5 Questions with Jett Costa

via Unsplash
via Unsplash

I’m maybe fangirling a little; in just a few minutes, I’ll be interviewing the Jett Costa—ex-lead singer of Perpetual Smile and the lead singer of South of Forever. She’s really the brains behind both of these bands. I mean, yeah, Phillip Hilton had a lot to do with Perpetual Smile but Jett is the tour de force.

Tucked away in the very back of the coffee shop amidst warm wood tones and the rich scent of beans being ground and brewed, I sip my latte and try to relax. We only really have enough time for five questions, so I can’t waste any of it gushing over her. But she is cool.

When she walks in, glossy dark brown hair flowing over her shoulders and leather boots clicking on the floor, I actually sigh out loud. She slides in across from me, adjusting her off-shoulder top. There’s no guitar and no band with her. It’s just the two of us. “Fire away,” she tells me. The clock is ticking, so I do.

Welcome back. What are you doing differently with South of Forever, as opposed to Perpetual Smile?

Definitely not tanking. I think [Phillip and I] did a lot of things right with Perpetual Smile, but it just wasn’t meant to continue without him. It wouldn’t be the same. With South of Forever, we’re going in a more blues-y direction. We want to be a little more infectious, more radio-friendly. But with a very dirty sound. Perpetual Smile was more punk, more anthem. And even though we loved the male/female vocal interplay, there’s going to be a lot less of that in South of Forever’s songs.

We want to be more relatable in our lyrics. Perpetual Smile really wasn’t a serious band; we didn’t even take ourselves seriously. But with South of Forever, our goal is to change the music industry—even if only a little.

What do you mean by change?

Okay, so, right now the music industry is pretty stagnant. Each era pretty much had its own sound. But the 2000s were just basically everyone trying to copy the ’80s and ’90s. I think now we’re starting to find our own sound here in the ’10s, but it’s almost like it’s too late for the decade. So I really want to be part of the scene that defines the ’20s. I know that kind of sounds like delusions of grandeur, but I want us to matter. I don’t want us to just be “Perpetual Smile’s sloppy seconds.”

What influenced “Diving Into Him”? It’s so unlike anything that Perpetual Smile put out.

This is what I mean. With South of Forever, I really want to dig deeper. I think at this point it’s no secret that I was in rehab for alcoholism. With the way everything came crashing down, I didn’t really have time to process everything. Writing that song was my way of processing it. It was my way of starting over.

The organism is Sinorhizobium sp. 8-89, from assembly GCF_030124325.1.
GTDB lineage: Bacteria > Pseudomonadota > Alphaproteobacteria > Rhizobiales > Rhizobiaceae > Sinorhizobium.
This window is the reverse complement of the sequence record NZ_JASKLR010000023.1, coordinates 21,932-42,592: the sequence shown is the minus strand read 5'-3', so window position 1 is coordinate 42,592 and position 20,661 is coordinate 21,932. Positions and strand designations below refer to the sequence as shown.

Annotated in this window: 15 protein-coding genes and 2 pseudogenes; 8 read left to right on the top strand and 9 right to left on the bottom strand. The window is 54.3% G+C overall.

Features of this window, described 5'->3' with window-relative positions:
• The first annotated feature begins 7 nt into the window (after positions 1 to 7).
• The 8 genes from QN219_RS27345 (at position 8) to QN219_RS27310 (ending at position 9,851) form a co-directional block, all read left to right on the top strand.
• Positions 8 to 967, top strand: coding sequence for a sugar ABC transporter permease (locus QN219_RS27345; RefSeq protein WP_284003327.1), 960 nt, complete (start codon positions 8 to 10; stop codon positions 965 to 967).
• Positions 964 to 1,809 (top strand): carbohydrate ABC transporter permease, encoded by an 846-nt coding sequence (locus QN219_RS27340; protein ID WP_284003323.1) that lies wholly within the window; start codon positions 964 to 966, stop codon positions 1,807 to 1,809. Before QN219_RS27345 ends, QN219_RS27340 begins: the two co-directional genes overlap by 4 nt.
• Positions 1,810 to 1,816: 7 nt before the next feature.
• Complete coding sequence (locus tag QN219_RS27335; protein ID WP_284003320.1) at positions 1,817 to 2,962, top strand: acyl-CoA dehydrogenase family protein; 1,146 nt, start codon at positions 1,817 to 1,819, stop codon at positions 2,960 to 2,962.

And now for something completely different. What’s your ultimate favorite song—the one that gives you chills every time you hear it?

That would definitely have to be Greg Laswell’s cover of “Your Ghost.” It’s got so much of the soul and loneliness that the original lacked. I could listen to it on repeat until the rest of forever.

People in the industry have described you as “frosty.” What do you think of that?

I couldn’t care less what people think. I’ve been called all kinds of things over the years. If they think I’m a bitch, whatever. At the end of the day, I’m getting things done. You’ve got to have thick skin in this industry. In my personal life, it’s a different story. But in the studio and on the road, you’ve got to be focused. You only last if you work hard.

Do you have any plans to settle down eventually?

I’m really not the marrying type. I don’t know. At this point, I’m more focused on my career than anything else. I don’t need a piece of paper to tell me that I’m committed to someone. It’s already there. And I’m really not maternal at all. I don’t feel the urge to start cranking out babies. But I do enjoy spoiling [the keyboardist’s daughter].

Get to know Jett even more in Diving Into Him (South of Forever, Book 1). Read the first chapter for free. Click here.